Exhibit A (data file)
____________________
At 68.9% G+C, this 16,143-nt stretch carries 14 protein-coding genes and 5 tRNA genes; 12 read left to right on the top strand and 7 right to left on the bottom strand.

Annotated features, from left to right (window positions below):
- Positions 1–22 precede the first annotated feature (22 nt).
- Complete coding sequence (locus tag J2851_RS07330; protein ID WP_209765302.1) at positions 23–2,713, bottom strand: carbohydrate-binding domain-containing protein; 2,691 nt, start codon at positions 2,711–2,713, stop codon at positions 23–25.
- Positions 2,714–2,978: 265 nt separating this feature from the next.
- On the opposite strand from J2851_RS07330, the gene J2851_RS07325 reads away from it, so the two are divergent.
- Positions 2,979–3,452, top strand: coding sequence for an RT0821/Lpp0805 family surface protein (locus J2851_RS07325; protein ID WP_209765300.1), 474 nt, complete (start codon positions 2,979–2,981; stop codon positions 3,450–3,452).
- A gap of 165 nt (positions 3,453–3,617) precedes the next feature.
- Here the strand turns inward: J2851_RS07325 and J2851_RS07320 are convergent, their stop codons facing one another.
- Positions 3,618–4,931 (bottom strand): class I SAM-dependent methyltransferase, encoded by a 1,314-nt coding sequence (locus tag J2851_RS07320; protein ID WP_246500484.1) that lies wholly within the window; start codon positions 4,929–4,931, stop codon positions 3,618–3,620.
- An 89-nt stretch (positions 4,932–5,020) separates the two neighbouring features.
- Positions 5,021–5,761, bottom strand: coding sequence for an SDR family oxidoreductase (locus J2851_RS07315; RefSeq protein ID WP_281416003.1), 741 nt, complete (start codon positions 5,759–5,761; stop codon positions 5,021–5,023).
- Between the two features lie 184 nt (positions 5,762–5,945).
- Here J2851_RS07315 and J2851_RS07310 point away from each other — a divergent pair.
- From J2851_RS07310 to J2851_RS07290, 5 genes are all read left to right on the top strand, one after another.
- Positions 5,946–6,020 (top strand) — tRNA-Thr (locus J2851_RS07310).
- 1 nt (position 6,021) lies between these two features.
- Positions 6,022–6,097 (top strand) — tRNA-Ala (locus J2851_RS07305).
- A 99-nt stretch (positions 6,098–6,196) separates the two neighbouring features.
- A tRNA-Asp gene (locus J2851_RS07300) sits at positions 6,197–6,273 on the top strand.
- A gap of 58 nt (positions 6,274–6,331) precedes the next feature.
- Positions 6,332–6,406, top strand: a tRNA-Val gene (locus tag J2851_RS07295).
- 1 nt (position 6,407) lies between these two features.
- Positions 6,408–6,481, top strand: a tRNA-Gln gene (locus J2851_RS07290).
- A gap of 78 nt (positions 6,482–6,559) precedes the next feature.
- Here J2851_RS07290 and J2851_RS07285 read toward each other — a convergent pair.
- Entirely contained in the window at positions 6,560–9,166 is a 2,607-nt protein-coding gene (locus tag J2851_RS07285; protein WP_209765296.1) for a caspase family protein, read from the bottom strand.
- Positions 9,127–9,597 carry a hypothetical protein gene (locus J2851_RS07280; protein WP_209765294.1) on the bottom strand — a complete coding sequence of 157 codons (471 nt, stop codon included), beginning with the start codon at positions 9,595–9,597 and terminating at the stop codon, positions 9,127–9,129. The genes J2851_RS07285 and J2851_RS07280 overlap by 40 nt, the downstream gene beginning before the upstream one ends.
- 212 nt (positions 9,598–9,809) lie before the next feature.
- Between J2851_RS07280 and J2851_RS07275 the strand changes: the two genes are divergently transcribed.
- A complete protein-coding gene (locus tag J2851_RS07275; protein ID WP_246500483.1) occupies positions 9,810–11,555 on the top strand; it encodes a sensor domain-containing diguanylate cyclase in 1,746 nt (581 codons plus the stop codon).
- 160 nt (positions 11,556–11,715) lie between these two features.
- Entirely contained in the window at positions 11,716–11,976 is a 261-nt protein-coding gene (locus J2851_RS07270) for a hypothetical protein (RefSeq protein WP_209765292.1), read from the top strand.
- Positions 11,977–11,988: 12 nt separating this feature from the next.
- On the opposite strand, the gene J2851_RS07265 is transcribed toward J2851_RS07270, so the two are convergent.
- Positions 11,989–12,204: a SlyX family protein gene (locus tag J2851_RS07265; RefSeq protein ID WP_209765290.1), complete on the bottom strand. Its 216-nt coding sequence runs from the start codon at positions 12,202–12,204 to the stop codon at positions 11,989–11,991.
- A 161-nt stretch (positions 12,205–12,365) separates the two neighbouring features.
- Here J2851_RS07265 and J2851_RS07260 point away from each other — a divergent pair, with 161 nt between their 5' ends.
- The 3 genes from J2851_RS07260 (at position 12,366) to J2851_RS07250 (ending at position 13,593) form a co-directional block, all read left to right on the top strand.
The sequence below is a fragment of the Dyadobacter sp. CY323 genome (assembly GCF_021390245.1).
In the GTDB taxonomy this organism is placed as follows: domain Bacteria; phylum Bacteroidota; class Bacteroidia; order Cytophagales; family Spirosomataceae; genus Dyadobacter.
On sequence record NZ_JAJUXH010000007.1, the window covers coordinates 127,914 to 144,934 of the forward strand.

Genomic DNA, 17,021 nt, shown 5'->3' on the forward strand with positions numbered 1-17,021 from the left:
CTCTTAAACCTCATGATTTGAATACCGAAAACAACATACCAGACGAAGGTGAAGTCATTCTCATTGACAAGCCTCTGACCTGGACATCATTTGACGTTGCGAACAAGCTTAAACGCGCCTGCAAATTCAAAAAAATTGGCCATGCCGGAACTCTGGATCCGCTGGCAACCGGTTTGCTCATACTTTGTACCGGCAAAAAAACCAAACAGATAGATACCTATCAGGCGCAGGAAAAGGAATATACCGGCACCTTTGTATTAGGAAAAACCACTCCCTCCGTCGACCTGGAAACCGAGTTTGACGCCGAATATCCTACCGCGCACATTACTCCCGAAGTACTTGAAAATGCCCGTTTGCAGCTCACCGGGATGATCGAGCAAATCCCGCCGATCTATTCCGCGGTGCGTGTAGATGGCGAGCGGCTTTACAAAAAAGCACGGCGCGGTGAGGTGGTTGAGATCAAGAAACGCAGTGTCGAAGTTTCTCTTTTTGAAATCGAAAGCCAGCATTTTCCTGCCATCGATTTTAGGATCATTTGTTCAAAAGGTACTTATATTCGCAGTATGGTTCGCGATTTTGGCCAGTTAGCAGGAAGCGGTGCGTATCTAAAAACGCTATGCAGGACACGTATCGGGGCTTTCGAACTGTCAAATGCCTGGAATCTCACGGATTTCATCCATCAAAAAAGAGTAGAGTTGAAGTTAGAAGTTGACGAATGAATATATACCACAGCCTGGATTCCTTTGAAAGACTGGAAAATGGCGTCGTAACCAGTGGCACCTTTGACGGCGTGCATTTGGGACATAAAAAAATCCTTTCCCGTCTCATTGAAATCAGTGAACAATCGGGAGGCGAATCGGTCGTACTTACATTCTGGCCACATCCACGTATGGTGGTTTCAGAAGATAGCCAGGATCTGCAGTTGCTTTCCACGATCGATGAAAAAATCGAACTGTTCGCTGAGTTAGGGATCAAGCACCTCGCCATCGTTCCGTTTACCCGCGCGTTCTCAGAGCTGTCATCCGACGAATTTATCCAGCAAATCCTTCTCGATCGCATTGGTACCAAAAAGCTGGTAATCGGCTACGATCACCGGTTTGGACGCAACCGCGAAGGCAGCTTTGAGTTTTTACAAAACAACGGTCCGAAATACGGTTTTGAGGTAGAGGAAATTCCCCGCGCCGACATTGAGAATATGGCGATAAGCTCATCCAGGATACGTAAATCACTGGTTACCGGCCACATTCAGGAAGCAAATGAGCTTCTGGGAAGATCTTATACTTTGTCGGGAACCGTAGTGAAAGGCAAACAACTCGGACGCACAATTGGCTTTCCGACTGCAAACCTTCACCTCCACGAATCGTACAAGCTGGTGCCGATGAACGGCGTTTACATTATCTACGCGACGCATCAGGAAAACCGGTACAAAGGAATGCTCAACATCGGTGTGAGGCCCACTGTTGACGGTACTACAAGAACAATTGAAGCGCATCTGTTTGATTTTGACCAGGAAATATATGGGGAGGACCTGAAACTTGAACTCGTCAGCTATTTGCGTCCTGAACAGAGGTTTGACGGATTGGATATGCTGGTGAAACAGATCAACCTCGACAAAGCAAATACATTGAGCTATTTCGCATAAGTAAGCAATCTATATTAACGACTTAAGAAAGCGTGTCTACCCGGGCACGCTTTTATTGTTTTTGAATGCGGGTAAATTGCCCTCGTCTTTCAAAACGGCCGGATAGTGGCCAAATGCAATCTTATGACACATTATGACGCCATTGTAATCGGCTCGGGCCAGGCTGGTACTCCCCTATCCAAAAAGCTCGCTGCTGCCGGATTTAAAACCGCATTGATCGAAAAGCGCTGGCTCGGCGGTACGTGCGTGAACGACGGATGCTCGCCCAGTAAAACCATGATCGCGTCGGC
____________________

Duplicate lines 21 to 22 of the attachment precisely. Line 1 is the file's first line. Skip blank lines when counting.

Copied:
- A gap of 58 nt (positions 6,274–6,331) precedes the next feature.
- Positions 6,332–6,406, top strand: a tRNA-Val gene (locus tag J2851_RS07295).